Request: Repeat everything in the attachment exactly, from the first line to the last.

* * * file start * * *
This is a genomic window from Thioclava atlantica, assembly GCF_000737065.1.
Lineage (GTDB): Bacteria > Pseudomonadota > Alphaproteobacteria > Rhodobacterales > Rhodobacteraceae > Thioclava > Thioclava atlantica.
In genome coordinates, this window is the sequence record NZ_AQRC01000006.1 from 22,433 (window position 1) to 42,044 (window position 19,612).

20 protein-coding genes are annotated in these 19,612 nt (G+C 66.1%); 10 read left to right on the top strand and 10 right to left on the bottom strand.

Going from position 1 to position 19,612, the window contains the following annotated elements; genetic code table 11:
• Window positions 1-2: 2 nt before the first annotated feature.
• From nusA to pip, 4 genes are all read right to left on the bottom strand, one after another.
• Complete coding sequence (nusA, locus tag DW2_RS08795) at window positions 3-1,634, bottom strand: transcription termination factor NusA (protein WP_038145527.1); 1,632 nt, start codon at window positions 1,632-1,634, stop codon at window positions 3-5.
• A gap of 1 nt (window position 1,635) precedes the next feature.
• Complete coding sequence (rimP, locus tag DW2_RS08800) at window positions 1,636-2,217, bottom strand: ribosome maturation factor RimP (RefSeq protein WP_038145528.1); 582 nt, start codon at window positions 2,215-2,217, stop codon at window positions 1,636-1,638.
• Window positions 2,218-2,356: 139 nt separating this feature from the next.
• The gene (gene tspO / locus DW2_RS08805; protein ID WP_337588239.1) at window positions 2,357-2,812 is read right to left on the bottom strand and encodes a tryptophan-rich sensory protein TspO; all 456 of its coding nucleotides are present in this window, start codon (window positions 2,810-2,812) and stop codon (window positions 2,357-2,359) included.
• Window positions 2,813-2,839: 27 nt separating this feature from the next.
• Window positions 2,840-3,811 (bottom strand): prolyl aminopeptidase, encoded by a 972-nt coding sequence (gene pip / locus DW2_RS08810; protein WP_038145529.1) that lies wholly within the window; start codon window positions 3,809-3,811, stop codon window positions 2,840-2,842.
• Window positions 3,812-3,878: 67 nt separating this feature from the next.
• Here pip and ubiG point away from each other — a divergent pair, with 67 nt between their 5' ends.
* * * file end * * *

This is a genomic window from Thioclava atlantica, assembly GCF_000737065.1.
Lineage (GTDB): Bacteria > Pseudomonadota > Alphaproteobacteria > Rhodobacterales > Rhodobacteraceae > Thioclava > Thioclava atlantica.
In genome coordinates, this window is the sequence record NZ_AQRC01000006.1 from 22,433 (window position 1) to 42,044 (window position 19,612).

20 protein-coding genes are annotated in these 19,612 nt (G+C 66.1%); 10 read left to right on the top strand and 10 right to left on the bottom strand.

Going from position 1 to position 19,612, the window contains the following annotated elements; genetic code table 11:
• Window positions 1-2: 2 nt before the first annotated feature.
• From nusA to pip, 4 genes are all read right to left on the bottom strand, one after another.
• Complete coding sequence (nusA, locus tag DW2_RS08795) at window positions 3-1,634, bottom strand: transcription termination factor NusA (protein WP_038145527.1); 1,632 nt, start codon at window positions 1,632-1,634, stop codon at window positions 3-5.
• A gap of 1 nt (window position 1,635) precedes the next feature.
• Complete coding sequence (rimP, locus tag DW2_RS08800) at window positions 1,636-2,217, bottom strand: ribosome maturation factor RimP (RefSeq protein WP_038145528.1); 582 nt, start codon at window positions 2,215-2,217, stop codon at window positions 1,636-1,638.
• Window positions 2,218-2,356: 139 nt separating this feature from the next.
• The gene (gene tspO / locus DW2_RS08805; protein ID WP_337588239.1) at window positions 2,357-2,812 is read right to left on the bottom strand and encodes a tryptophan-rich sensory protein TspO; all 456 of its coding nucleotides are present in this window, start codon (window positions 2,810-2,812) and stop codon (window positions 2,357-2,359) included.
• Window positions 2,813-2,839: 27 nt separating this feature from the next.
• Window positions 2,840-3,811 (bottom strand): prolyl aminopeptidase, encoded by a 972-nt coding sequence (gene pip / locus DW2_RS08810; protein WP_038145529.1) that lies wholly within the window; start codon window positions 3,809-3,811, stop codon window positions 2,840-2,842.
• Window positions 3,812-3,878: 67 nt separating this feature from the next.
• Here pip and ubiG point away from each other — a divergent pair, with 67 nt between their 5' ends.